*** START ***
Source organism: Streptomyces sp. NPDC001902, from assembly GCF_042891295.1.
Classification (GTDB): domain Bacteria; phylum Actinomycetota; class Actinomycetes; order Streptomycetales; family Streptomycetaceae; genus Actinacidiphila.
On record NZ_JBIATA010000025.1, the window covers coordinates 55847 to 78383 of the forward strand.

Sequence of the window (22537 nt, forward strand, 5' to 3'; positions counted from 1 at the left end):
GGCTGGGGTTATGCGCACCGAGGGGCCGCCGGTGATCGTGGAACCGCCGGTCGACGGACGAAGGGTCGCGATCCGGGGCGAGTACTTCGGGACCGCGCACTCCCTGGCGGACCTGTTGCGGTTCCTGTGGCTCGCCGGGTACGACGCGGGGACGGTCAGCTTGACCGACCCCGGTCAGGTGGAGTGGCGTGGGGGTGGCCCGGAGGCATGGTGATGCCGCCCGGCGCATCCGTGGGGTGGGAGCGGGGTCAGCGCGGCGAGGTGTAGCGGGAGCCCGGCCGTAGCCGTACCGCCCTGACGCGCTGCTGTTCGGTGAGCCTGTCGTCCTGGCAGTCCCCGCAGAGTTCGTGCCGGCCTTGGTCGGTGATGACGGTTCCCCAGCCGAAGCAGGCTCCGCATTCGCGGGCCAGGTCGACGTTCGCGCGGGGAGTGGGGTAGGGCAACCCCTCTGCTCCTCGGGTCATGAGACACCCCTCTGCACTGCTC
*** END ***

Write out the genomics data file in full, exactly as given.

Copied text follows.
Source organism: Streptomyces sp. NPDC001902, from assembly GCF_042891295.1.
Classification (GTDB): domain Bacteria; phylum Actinomycetota; class Actinomycetes; order Streptomycetales; family Streptomycetaceae; genus Actinacidiphila.
On record NZ_JBIATA010000025.1, the window covers coordinates 55847 to 78383 of the forward strand.

Sequence of the window (22537 nt, forward strand, 5' to 3'; positions counted from 1 at the left end):
GGCTGGGGTTATGCGCACCGAGGGGCCGCCGGTGATCGTGGAACCGCCGGTCGACGGACGAAGGGTCGCGATCCGGGGCGAGTACTTCGGGACCGCGCACTCCCTGGCGGACCTGTTGCGGTTCCTGTGGCTCGCCGGGTACGACGCGGGGACGGTCAGCTTGACCGACCCCGGTCAGGTGGAGTGGCGTGGGGGTGGCCCGGAGGCATGGTGATGCCGCCCGGCGCATCCGTGGGGTGGGAGCGGGGTCAGCGCGGCGAGGTGTAGCGGGAGCCCGGCCGTAGCCGTACCGCCCTGACGCGCTGCTGTTCGGTGAGCCTGTCGTCCTGGCAGTCCCCGCAGAGTTCGTGCCGGCCTTGGTCGGTGATGACGGTTCCCCAGCCGAAGCAGGCTCCGCATTCGCGGGCCAGGTCGACGTTCGCGCGGGGAGTGGGGTAGGGCAACCCCTCTGCTCCTCGGGTCATGAGACACCCCTCTGCACTGCTC